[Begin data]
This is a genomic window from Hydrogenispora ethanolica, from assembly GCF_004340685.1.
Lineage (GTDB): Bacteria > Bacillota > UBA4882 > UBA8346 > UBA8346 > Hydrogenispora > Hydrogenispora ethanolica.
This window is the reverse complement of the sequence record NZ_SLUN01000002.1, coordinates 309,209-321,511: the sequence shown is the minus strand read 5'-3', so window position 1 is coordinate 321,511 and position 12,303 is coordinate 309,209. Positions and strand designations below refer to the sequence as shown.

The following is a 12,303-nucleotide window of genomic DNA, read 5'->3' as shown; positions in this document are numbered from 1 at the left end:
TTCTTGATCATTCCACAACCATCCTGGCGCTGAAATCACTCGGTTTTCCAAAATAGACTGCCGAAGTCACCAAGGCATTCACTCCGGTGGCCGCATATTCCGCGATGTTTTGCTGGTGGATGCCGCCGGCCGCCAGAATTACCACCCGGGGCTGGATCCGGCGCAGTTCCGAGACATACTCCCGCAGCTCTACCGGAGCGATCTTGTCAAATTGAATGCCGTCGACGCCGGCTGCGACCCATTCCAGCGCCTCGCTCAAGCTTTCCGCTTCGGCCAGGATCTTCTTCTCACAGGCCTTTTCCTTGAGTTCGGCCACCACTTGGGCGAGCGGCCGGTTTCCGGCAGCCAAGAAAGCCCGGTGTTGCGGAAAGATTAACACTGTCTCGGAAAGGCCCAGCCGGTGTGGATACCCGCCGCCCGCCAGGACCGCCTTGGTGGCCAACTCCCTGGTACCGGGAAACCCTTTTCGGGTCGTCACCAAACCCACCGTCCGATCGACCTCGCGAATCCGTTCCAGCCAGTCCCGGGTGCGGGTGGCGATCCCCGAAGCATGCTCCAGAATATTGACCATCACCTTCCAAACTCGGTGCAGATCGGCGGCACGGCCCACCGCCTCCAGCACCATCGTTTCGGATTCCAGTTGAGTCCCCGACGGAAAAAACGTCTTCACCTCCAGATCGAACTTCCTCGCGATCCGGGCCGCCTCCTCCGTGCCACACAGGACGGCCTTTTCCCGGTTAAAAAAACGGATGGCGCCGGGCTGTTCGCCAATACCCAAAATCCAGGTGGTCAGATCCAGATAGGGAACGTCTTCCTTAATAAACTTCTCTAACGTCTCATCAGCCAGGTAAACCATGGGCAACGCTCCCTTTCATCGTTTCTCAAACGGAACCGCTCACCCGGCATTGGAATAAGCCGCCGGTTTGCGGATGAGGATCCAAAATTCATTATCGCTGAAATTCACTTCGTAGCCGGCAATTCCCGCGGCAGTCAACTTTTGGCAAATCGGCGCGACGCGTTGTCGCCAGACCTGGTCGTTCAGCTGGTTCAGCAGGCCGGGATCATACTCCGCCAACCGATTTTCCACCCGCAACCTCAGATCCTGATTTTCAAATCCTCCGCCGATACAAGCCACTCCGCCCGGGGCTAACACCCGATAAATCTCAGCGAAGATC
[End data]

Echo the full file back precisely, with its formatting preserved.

This is a genomic window from Hydrogenispora ethanolica, from assembly GCF_004340685.1.
Lineage (GTDB): Bacteria > Bacillota > UBA4882 > UBA8346 > UBA8346 > Hydrogenispora > Hydrogenispora ethanolica.
This window is the reverse complement of the sequence record NZ_SLUN01000002.1, coordinates 309,209-321,511: the sequence shown is the minus strand read 5'-3', so window position 1 is coordinate 321,511 and position 12,303 is coordinate 309,209. Positions and strand designations below refer to the sequence as shown.

The following is a 12,303-nucleotide window of genomic DNA, read 5'->3' as shown; positions in this document are numbered from 1 at the left end:
TTCTTGATCATTCCACAACCATCCTGGCGCTGAAATCACTCGGTTTTCCAAAATAGACTGCCGAAGTCACCAAGGCATTCACTCCGGTGGCCGCATATTCCGCGATGTTTTGCTGGTGGATGCCGCCGGCCGCCAGAATTACCACCCGGGGCTGGATCCGGCGCAGTTCCGAGACATACTCCCGCAGCTCTACCGGAGCGATCTTGTCAAATTGAATGCCGTCGACGCCGGCTGCGACCCATTCCAGCGCCTCGCTCAAGCTTTCCGCTTCGGCCAGGATCTTCTTCTCACAGGCCTTTTCCTTGAGTTCGGCCACCACTTGGGCGAGCGGCCGGTTTCCGGCAGCCAAGAAAGCCCGGTGTTGCGGAAAGATTAACACTGTCTCGGAAAGGCCCAGCCGGTGTGGATACCCGCCGCCCGCCAGGACCGCCTTGGTGGCCAACTCCCTGGTACCGGGAAACCCTTTTCGGGTCGTCACCAAACCCACCGTCCGATCGACCTCGCGAATCCGTTCCAGCCAGTCCCGGGTGCGGGTGGCGATCCCCGAAGCATGCTCCAGAATATTGACCATCACCTTCCAAACTCGGTGCAGATCGGCGGCACGGCCCACCGCCTCCAGCACCATCGTTTCGGATTCCAGTTGAGTCCCCGACGGAAAAAACGTCTTCACCTCCAGATCGAACTTCCTCGCGATCCGGGCCGCCTCCTCCGTGCCACACAGGACGGCCTTTTCCCGGTTAAAAAAACGGATGGCGCCGGGCTGTTCGCCAATACCCAAAATCCAGGTGGTCAGATCCAGATAGGGAACGTCTTCCTTAATAAACTTCTCTAACGTCTCATCAGCCAGGTAAACCATGGGCAACGCTCCCTTTCATCGTTTCTCAAACGGAACCGCTCACCCGGCATTGGAATAAGCCGCCGGTTTGCGGATGAGGATCCAAAATTCATTATCGCTGAAATTCACTTCGTAGCCGGCAATTCCCGCGGCAGTCAACTTTTGGCAAATCGGCGCGACGCGTTGTCGCCAGACCTGGTCGTTCAGCTGGTTCAGCAGGCCGGGATCATACTCCGCCAACCGATTTTCCACCCGCAACCTCAGATCCTGATTTTCAAATCCTCCGCCGATACAAGCCACTCCGCCCGGGGCTAACACCCGATAAATCTCAGCGAAGATC